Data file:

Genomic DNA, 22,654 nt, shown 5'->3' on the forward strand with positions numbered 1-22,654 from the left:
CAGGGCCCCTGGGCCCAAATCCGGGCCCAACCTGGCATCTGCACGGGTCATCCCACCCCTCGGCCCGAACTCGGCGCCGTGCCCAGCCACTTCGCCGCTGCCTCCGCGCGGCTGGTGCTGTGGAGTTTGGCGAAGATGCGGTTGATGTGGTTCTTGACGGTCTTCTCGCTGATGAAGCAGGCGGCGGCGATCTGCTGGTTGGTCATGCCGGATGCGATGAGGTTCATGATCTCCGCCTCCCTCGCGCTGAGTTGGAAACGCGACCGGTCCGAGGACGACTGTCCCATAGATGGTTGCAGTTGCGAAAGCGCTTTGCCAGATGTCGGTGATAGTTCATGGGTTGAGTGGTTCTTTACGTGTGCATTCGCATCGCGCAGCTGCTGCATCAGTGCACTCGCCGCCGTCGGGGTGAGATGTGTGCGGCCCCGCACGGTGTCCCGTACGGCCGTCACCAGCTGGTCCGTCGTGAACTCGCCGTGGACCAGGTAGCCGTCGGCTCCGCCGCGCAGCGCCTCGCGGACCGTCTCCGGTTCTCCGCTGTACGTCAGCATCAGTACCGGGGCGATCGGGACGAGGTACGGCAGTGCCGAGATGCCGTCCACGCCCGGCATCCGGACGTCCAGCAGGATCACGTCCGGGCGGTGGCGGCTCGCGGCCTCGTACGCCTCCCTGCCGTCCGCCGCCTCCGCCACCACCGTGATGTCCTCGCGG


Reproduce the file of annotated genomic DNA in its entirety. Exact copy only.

Genomic DNA, 22,654 nt, shown 5'->3' on the forward strand with positions numbered 1-22,654 from the left:
CAGGGCCCCTGGGCCCAAATCCGGGCCCAACCTGGCATCTGCACGGGTCATCCCACCCCTCGGCCCGAACTCGGCGCCGTGCCCAGCCACTTCGCCGCTGCCTCCGCGCGGCTGGTGCTGTGGAGTTTGGCGAAGATGCGGTTGATGTGGTTCTTGACGGTCTTCTCGCTGATGAAGCAGGCGGCGGCGATCTGCTGGTTGGTCATGCCGGATGCGATGAGGTTCATGATCTCCGCCTCCCTCGCGCTGAGTTGGAAACGCGACCGGTCCGAGGACGACTGTCCCATAGATGGTTGCAGTTGCGAAAGCGCTTTGCCAGATGTCGGTGATAGTTCATGGGTTGAGTGGTTCTTTACGTGTGCATTCGCATCGCGCAGCTGCTGCATCAGTGCACTCGCCGCCGTCGGGGTGAGATGTGTGCGGCCCCGCACGGTGTCCCGTACGGCCGTCACCAGCTGGTCCGTCGTGAACTCGCCGTGGACCAGGTAGCCGTCGGCTCCGCCGCGCAGCGCCTCGCGGACCGTCTCCGGTTCTCCGCTGTACGTCAGCATCAGTACCGGGGCGATCGGGACGAGGTACGGCAGTGCCGAGATGCCGTCCACGCCCGGCATCCGGACGTCCAGCAGGATCACGTCCGGGCGGTGGCGGCTCGCGGCCTCGTACGCCTCCCTGCCGTCCGCCGCCTCCGCCACCACCGTGATGTCCTCGCGG